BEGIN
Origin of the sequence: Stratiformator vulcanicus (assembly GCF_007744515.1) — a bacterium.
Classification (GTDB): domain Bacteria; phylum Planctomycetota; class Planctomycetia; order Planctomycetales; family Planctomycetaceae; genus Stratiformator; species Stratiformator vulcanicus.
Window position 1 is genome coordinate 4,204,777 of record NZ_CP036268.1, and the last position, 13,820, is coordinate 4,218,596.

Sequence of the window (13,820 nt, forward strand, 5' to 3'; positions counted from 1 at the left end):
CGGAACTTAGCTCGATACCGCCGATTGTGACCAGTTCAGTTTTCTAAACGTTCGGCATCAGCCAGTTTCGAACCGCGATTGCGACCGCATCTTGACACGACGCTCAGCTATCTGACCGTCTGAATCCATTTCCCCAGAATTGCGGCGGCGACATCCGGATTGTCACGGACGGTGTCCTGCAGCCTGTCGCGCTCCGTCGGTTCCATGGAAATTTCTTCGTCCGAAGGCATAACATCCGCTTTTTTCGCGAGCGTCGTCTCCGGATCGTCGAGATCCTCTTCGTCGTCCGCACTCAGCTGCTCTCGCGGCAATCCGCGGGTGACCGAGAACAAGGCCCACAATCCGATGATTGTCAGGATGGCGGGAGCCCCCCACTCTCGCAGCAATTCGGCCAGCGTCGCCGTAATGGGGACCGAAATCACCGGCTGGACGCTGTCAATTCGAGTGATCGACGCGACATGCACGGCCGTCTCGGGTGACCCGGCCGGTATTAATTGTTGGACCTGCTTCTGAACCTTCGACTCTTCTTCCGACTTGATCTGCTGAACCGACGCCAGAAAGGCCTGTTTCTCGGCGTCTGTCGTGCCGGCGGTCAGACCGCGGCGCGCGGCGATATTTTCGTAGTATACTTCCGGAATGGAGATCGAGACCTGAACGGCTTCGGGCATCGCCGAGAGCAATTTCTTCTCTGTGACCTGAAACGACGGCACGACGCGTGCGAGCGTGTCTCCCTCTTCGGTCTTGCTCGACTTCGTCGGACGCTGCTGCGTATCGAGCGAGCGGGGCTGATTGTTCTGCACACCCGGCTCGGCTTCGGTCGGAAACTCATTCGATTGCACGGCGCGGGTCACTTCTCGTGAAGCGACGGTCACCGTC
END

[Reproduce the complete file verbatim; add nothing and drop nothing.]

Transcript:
Origin of the sequence: Stratiformator vulcanicus (assembly GCF_007744515.1) — a bacterium.
Classification (GTDB): domain Bacteria; phylum Planctomycetota; class Planctomycetia; order Planctomycetales; family Planctomycetaceae; genus Stratiformator; species Stratiformator vulcanicus.
Window position 1 is genome coordinate 4,204,777 of record NZ_CP036268.1, and the last position, 13,820, is coordinate 4,218,596.

Sequence of the window (13,820 nt, forward strand, 5' to 3'; positions counted from 1 at the left end):
CGGAACTTAGCTCGATACCGCCGATTGTGACCAGTTCAGTTTTCTAAACGTTCGGCATCAGCCAGTTTCGAACCGCGATTGCGACCGCATCTTGACACGACGCTCAGCTATCTGACCGTCTGAATCCATTTCCCCAGAATTGCGGCGGCGACATCCGGATTGTCACGGACGGTGTCCTGCAGCCTGTCGCGCTCCGTCGGTTCCATGGAAATTTCTTCGTCCGAAGGCATAACATCCGCTTTTTTCGCGAGCGTCGTCTCCGGATCGTCGAGATCCTCTTCGTCGTCCGCACTCAGCTGCTCTCGCGGCAATCCGCGGGTGACCGAGAACAAGGCCCACAATCCGATGATTGTCAGGATGGCGGGAGCCCCCCACTCTCGCAGCAATTCGGCCAGCGTCGCCGTAATGGGGACCGAAATCACCGGCTGGACGCTGTCAATTCGAGTGATCGACGCGACATGCACGGCCGTCTCGGGTGACCCGGCCGGTATTAATTGTTGGACCTGCTTCTGAACCTTCGACTCTTCTTCCGACTTGATCTGCTGAACCGACGCCAGAAAGGCCTGTTTCTCGGCGTCTGTCGTGCCGGCGGTCAGACCGCGGCGCGCGGCGATATTTTCGTAGTATACTTCCGGAATGGAGATCGAGACCTGAACGGCTTCGGGCATCGCCGAGAGCAATTTCTTCTCTGTGACCTGAAACGACGGCACGACGCGTGCGAGCGTGTCTCCCTCTTCGGTCTTGCTCGACTTCGTCGGACGCTGCTGCGTATCGAGCGAGCGGGGCTGATTGTTCTGCACACCCGGCTCGGCTTCGGTCGGAAACTCATTCGATTGCACGGCGCGGGTCACTTCTCGTGAAGCGACGGTCACCGTC